Chabvuta, meanwhile, highlighted that in Malawi another challenge is that gender and women empowerment aren’t prioritized, since many communities believe that there are more pressing issues to deal with when it comes to poverty, especially in the fields of agriculture and environment.

Going in the right direction

Although challenges remain, the two youth leaders are optimistic about the future of women in their respective countries, which they say “are going in the right direction.”

“We have been advancing in small steps in the last few years in the work of making policy makers in different areas of the government more aware of gender issues,” said Azevedo.

“When we started discussing gender in 2003 in Brazil, we had something like 10 or 15 ministers working on the national plan to promote gender in Brazil. In the last edition of the plan, in 2012-2013, we had already 33 ministers working together. This is very significant in terms of recognizing the issue within the government,” she stressed.

In Malawi meanwhile, as explained by Chabvuta, the tide is shifting in a positive direction, thanks to an increased number of rural women being empowered in the past 10 years. This is due in part to huge awareness campaigns and advocacy work, but also to the legal frameworks that are slowly beginning to recognize women at all levels. Having women in leadership positions has also played a role in bringing women’s issues to the top table as a priority in the fight against poverty.

But what are the solutions as the search for a follow up framework to the Millennium Development Goals gathers pace?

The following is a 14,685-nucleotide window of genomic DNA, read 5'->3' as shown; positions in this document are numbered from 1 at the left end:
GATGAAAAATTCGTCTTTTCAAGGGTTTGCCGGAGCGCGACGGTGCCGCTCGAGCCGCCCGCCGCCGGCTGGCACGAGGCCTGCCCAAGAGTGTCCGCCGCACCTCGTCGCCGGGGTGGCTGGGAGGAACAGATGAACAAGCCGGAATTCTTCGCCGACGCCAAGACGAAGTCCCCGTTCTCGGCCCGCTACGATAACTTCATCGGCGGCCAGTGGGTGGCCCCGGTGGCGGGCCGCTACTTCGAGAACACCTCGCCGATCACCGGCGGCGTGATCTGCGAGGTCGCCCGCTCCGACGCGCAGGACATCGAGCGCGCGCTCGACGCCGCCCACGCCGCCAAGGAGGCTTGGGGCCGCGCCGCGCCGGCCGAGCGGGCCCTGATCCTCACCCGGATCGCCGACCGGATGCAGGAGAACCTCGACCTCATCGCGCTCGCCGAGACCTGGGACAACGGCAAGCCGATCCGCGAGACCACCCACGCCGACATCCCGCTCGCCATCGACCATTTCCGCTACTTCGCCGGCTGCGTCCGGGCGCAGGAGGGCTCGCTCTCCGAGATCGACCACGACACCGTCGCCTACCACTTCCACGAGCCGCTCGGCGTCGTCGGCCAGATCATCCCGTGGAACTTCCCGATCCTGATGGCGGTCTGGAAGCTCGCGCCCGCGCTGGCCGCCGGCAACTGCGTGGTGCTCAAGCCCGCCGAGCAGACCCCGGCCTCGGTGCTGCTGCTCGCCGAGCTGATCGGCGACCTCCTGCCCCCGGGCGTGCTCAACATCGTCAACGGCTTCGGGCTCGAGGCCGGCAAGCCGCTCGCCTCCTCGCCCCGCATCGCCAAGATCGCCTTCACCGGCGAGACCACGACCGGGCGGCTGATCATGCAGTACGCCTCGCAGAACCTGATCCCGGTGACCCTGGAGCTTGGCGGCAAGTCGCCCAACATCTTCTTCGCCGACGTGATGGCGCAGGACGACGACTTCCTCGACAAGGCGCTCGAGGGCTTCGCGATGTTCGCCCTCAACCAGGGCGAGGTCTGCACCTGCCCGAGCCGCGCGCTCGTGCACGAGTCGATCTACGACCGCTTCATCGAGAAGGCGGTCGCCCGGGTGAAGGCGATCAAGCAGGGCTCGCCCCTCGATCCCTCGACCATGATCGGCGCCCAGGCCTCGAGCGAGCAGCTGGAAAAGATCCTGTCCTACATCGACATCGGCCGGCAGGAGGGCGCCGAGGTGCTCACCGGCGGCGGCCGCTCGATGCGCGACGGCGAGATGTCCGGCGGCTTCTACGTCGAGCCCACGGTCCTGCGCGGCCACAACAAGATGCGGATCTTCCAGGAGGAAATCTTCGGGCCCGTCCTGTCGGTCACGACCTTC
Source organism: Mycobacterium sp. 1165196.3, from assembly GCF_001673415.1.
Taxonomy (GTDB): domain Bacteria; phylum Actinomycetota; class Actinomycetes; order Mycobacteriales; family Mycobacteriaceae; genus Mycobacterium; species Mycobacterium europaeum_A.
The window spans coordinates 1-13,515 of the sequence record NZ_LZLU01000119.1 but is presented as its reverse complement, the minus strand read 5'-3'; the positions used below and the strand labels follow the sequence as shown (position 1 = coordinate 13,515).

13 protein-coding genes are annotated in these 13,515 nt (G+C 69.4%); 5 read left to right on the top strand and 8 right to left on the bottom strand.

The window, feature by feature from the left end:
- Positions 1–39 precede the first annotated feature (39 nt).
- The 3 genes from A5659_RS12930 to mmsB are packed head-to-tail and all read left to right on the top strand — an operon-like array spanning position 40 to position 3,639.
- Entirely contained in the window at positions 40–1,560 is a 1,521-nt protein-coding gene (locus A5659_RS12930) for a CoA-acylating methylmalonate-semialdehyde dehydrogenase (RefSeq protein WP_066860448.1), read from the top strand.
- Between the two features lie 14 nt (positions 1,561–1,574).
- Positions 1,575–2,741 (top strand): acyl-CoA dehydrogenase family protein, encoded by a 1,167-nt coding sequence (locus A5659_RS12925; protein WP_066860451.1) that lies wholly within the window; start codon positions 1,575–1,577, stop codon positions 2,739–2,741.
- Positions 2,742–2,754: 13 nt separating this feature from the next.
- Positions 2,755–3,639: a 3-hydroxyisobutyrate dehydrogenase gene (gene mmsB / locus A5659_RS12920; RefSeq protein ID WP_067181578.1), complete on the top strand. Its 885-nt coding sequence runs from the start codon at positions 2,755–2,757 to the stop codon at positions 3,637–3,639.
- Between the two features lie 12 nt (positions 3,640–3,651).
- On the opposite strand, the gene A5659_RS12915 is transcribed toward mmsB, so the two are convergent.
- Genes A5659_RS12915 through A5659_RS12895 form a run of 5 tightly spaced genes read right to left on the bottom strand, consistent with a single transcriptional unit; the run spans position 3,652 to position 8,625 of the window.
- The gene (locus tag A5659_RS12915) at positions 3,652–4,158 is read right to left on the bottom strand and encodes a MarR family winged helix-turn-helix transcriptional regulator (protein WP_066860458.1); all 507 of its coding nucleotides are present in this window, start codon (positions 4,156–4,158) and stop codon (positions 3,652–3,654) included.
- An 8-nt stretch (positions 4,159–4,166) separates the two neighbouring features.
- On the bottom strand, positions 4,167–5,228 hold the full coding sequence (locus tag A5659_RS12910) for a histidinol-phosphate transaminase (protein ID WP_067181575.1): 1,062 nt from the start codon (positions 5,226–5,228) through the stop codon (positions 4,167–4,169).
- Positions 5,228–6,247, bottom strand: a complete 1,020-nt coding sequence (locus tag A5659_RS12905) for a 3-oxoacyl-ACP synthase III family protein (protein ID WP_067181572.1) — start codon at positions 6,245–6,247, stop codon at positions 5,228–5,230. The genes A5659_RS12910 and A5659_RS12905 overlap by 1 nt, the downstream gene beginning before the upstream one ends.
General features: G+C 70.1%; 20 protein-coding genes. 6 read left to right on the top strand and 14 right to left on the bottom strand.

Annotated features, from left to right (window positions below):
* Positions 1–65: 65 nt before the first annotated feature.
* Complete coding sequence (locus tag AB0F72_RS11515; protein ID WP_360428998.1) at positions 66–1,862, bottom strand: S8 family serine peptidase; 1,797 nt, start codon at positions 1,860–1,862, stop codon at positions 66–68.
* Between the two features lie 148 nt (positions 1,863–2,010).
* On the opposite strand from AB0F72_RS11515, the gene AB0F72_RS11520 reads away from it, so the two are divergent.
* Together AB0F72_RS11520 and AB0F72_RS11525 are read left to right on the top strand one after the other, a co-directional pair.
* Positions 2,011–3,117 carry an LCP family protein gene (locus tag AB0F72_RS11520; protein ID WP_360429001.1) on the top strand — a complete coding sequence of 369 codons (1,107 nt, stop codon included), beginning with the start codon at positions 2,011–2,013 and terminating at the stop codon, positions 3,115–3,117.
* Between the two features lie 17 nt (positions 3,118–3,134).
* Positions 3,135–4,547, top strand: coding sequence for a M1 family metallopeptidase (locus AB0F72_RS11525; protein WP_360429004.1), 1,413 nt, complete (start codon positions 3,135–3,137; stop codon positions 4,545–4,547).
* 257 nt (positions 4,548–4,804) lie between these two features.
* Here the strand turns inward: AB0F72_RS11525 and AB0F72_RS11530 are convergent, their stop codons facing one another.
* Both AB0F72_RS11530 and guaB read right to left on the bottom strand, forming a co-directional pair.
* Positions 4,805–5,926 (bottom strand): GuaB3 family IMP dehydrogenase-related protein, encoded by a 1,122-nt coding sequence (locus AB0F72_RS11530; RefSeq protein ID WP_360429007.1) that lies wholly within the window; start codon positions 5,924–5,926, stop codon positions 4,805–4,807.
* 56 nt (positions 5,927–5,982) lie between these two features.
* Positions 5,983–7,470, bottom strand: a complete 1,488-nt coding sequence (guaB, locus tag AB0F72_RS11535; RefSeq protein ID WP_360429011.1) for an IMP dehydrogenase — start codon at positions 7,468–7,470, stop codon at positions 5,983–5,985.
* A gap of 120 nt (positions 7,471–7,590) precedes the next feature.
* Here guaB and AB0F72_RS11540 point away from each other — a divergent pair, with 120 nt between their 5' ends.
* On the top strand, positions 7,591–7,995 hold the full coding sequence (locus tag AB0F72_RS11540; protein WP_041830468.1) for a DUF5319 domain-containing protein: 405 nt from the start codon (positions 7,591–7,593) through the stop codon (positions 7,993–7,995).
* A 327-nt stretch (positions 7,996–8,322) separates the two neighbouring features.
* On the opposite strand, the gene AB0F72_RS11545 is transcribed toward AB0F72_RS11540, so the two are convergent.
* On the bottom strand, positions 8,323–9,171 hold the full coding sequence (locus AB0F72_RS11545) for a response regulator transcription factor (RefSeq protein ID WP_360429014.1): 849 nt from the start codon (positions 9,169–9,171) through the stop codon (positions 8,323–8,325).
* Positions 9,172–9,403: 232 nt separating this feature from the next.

“The [U.N.-led] post-2015 agenda does not talk about gender, but about inequality, and I think we sent a very strong message in terms of fighting inequality, when we work in a country such as Brazil, one of the most unequal countries in the world, [of] getting these discussions to spread into all the areas of social development and fight against poverty,” Azevedo asserted. “In the Brazilian experience, gender and race are [inter-]connected. You can’t discuss one without the other, especially when you talk about poverty. In Brazil, poverty has a face and it’s a woman’s face and it has a color, which is black. Black women are the poorest among the poor.”

Each country, she said, “needs to identify the poorest, generate evidences and target specifically those groups which are excluded.”

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She Builds is a month-long conversation hosted by Devex in partnership with Chemonics, Creative Associates, JBS International as well as the Millennium Challenge Corp., the United Nations Office for Project Services and the U.K. Department for International Development.

About the author

  • Eva Donelli

    As a correspondent based in Brussels, Eva Donelli covers EU development policy issues and actors, from the EU institutions to the international NGO community. Eva was previously at the United Nations Regional Information Center for Western Europe and in the European Parliament's press office. As a freelance reporter, she has contributed to Italian and international magazines covering a wide range of issues, including EU affairs, development policy, social protection and nuclear energy. She speaks fluent English, French and Spanish in addition to her native Italian.